Industry Week in Review – February 5, 2016

Aerospace & Defense Update

This week, Defense Secretary Ash Carter previewed the GFY2017 defense budget request in anticipation of the full release next week.  According to Carter, the $583 billion budget takes a “long view” approach, as the U.S. prepares for challenges decades down the road.  The planning of the budget was driven by several key factors including the rise of Russia and China, the threat of North Korea, Iran’s influence in the Gulf Coast, and the current fight against the Islamic State.  For example, Carter stated that the Pentagon will request $7.5 billion for the fight against the Islamic State, representing a 50% increase over GFY2016 levels.  Further budget shifts include cutting five of 48 F-35As from the U.S. Air Force’s original GFY2017 plan.  It remains unclear whether the initial plan to purchase a total of 1,763 aircraft will be reduced.  Despite these changes, the Air Force will fully fund the Long Range Strike Bomber and the KC-46 tanker programs.  Moreover, the budget also includes the Pentagon’s $2 billion request over the next five years to purchase 4,000 Tomahawk weapons and fund the development of more advanced capabilities for ship-based weaponry.  Overall, the GFY2017 budget request marks a “major inflection point” for the department as it looks for new ways to combat challenges in the short, medium, and long term.  To combat all of the outlined challenges, the U.S. will not only focus on air, land, and sea methodologies, but will also increase efforts in areas of cyber, space, and electronic warfare.

Government Technology Solutions Update

Xerox has announced that it intends to split into two separate publicly-traded companies, an $11 billion document technology company and a $7 billion business services company.  The announced split, which will separate Xerox’s hardware business from its services business, effectively reverses Xerox’s $6.4 billion acquisition of Affiliated Computer Services in 2010.  The transaction follows similar strategic moves by Science Applications International Corp. and Hewlett-Packard, and more recently Computer Science Corp. and Lockheed Martin Corporation.  Consistent with these portfolio-shaping activities, Xerox believes that the split will allow both companies to refocus on core capabilities and subsequently be more competitive in the marketplace and increase shareholder value.  Names and management teams of the new entities have not yet been announced, but the tax-free separation is expected to close by year end.

The Department of Defense (“DoD”) GFY2017 budget preview, which was released on February 2nd, includes approximately $7.0 billion for cyberspace operations.  This represents a 27.3% increase over the $5.5 billion GFY16 request.  Defense Secretary Ash Carter has cited the need to bolster network defenses, improve training for personnel, and develop the tools and infrastructure required to provide offensive cyber operations.  The DoD cyber budget is expected to exceed $35.0 billion over the next five years and represents only a fraction of the DoD’s broader IT expenditures.  The Pentagon’s request also includes $71.4 billion for Research and Development (“R&D”), marking the second straight year R&D budgets have grown.  Carter has emphasized that the increased cyber budget and continued growth in R&D marks an inflection point for the DoD, in which the department aims to address long-term strategic challenges posed by U.S. competitors, particularly in cyberspace, electronic warfare, and space.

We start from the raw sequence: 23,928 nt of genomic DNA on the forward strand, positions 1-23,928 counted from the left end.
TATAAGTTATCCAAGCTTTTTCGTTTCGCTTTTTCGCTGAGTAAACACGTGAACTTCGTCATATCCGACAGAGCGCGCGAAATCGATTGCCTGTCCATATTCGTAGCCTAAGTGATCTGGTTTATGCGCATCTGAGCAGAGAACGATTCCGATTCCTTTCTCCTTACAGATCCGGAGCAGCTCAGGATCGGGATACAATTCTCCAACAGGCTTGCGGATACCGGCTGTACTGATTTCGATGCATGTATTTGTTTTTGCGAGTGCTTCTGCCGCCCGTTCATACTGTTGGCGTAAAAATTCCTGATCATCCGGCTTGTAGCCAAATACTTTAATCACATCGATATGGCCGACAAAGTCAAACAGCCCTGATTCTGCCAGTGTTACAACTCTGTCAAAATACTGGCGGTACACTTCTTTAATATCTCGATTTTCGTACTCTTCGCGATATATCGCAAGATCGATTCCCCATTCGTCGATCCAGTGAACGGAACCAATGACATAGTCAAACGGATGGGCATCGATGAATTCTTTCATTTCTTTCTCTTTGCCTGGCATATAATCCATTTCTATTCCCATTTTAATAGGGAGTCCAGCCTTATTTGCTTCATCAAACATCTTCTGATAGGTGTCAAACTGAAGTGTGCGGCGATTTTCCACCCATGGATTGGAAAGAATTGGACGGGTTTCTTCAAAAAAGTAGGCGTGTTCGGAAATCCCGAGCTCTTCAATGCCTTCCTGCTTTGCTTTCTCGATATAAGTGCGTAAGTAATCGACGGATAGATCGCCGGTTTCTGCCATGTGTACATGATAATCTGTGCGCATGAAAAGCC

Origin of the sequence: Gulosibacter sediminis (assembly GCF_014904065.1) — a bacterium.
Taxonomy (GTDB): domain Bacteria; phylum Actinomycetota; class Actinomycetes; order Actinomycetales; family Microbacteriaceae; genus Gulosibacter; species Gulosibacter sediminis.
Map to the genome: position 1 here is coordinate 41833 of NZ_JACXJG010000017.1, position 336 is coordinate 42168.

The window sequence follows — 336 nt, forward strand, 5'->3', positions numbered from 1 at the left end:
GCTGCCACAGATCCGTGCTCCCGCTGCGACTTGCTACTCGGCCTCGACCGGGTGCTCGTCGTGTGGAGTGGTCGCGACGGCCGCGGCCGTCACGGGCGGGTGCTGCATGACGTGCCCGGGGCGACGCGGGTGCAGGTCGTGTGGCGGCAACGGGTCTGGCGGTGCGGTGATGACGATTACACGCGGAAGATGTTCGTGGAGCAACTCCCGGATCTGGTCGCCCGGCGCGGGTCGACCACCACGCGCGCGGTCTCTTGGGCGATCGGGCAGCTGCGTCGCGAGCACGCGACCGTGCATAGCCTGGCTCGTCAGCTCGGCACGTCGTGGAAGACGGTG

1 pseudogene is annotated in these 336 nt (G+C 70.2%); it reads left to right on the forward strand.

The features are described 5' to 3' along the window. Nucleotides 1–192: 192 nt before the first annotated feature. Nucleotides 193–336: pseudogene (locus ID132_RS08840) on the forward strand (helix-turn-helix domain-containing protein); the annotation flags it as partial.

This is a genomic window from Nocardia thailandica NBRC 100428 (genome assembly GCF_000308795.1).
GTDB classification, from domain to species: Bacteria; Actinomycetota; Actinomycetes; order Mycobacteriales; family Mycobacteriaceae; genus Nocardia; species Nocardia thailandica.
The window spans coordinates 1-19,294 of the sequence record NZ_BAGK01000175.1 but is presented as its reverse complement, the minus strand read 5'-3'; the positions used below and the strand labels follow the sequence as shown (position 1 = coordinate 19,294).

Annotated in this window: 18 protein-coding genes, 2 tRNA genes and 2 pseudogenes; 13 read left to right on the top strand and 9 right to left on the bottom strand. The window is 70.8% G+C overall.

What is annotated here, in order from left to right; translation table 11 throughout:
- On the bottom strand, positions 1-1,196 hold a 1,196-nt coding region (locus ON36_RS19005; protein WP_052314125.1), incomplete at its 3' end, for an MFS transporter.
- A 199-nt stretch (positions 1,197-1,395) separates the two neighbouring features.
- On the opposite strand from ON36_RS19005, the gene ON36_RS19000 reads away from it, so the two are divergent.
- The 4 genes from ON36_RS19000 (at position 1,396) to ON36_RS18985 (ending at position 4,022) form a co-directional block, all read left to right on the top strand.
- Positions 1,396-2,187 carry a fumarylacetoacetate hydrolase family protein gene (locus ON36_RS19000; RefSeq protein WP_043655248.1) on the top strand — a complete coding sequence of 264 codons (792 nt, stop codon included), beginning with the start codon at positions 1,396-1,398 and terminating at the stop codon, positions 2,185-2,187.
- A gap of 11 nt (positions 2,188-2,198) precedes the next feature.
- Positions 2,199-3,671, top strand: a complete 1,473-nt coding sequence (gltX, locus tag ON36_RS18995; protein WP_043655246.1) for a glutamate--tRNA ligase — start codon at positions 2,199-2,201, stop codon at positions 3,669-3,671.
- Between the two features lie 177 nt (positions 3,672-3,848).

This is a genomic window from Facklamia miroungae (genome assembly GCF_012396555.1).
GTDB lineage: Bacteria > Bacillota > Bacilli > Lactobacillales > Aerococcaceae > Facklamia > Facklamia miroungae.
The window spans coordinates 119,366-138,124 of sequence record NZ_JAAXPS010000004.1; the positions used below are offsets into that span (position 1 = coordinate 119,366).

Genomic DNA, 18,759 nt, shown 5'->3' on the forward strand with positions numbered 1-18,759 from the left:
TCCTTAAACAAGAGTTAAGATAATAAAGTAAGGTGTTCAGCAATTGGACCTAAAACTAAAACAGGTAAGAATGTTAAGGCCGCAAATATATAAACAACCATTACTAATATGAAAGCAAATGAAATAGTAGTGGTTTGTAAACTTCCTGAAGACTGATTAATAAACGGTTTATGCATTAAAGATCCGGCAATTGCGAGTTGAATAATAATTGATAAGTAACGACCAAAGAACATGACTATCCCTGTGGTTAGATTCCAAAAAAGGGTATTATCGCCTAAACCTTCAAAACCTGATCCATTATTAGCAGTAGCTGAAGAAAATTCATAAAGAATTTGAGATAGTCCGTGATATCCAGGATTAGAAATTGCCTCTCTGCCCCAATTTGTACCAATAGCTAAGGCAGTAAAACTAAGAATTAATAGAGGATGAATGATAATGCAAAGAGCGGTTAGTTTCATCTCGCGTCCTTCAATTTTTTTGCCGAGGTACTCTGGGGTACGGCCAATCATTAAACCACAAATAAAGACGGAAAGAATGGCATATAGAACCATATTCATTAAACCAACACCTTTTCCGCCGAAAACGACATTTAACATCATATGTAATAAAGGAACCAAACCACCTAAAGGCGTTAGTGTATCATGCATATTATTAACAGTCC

Big Movers

Esterline Technologies Corporation (Down 32.6%) – Shares were down this week after the Company reported disappointing earnings for the quarter in addition to news breaking out of a pending investigation for potential violations of federal security law

CACI International, Inc. (Up 9.6%) – Shares were up this week after the Company reported positive earnings and increased guidance for 2016


Arlington Capital Partners acquired iRobot Corporation, Defense & Security Business, a provider of robotic technologies for defense, public safety, and industrial markets.  The deal is worth an estimated $45 million, which includes a $15 million contingent payment based on 2016 revenue.

Braxton Science & Technology Group LLC to acquire Space/Ground System Solutions Inc., a provider of command-and-control software maintenance.  Terms of the deal were not disclosed.

Liberty Hall Capital Partners acquired AIM Aerospace Inc., a provider of interiors, composites, and ducting and tooling products to airlines and original equipment manufacturers worldwide.  The deal is worth an estimated $220 million.

The Cadmus Group, Inc. acquired Obsidian Analysis, Inc., a provider of management consulting services to decision makers across the full range of homeland security and business resilience domains.  Terms of the deal were not disclosed.

Ball Aerospace & Technologies Corp. acquired Wavefront Technologies, Inc., a provider of systems and network engineering, software development, and analytical services for cyber and mission-focused programs.  Terms of the deal were not disclosed.

FireEye, Inc. acquired Invotas International Corporation, a provider of security automation and orchestration solutions for enterprises worldwide.  Terms of the deal were not disclosed.

Click here to review comparable company analysis.